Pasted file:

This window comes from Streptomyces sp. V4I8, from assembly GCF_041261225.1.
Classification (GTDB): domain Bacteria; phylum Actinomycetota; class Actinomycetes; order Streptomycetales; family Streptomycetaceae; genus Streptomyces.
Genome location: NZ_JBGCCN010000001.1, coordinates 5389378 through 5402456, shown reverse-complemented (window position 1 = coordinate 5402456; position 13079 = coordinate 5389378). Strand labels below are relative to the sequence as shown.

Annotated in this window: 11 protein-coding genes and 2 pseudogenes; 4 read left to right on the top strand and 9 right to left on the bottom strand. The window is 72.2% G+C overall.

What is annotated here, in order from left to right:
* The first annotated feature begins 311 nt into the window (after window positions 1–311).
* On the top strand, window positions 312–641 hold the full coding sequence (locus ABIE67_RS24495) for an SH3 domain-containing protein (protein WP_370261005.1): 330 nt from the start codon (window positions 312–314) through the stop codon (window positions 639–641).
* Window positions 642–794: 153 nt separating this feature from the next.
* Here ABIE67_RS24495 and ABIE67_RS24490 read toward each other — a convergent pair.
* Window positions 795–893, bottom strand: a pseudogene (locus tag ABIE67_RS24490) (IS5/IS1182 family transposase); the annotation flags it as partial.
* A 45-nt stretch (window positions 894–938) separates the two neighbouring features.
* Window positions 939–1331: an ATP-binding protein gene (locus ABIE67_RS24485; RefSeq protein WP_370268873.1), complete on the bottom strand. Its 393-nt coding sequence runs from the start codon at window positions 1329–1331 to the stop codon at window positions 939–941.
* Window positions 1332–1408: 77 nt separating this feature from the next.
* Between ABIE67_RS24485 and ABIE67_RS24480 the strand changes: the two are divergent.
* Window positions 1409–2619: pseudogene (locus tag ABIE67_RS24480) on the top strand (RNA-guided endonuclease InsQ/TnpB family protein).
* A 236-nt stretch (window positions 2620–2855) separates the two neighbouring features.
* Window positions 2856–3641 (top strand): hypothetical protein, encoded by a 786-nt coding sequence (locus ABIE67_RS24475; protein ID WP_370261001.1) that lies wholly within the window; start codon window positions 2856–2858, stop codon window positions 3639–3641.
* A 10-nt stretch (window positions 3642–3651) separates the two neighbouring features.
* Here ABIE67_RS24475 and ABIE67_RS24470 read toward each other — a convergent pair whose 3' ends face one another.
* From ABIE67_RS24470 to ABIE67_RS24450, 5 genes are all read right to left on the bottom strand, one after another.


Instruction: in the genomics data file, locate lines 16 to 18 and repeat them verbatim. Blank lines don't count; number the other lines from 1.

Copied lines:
* A 236-nt stretch (window positions 2620–2855) separates the two neighbouring features.
* Window positions 2856–3641 (top strand): hypothetical protein, encoded by a 786-nt coding sequence (locus ABIE67_RS24475; protein ID WP_370261001.1) that lies wholly within the window; start codon window positions 2856–2858, stop codon window positions 3639–3641.
* A 10-nt stretch (window positions 3642–3651) separates the two neighbouring features.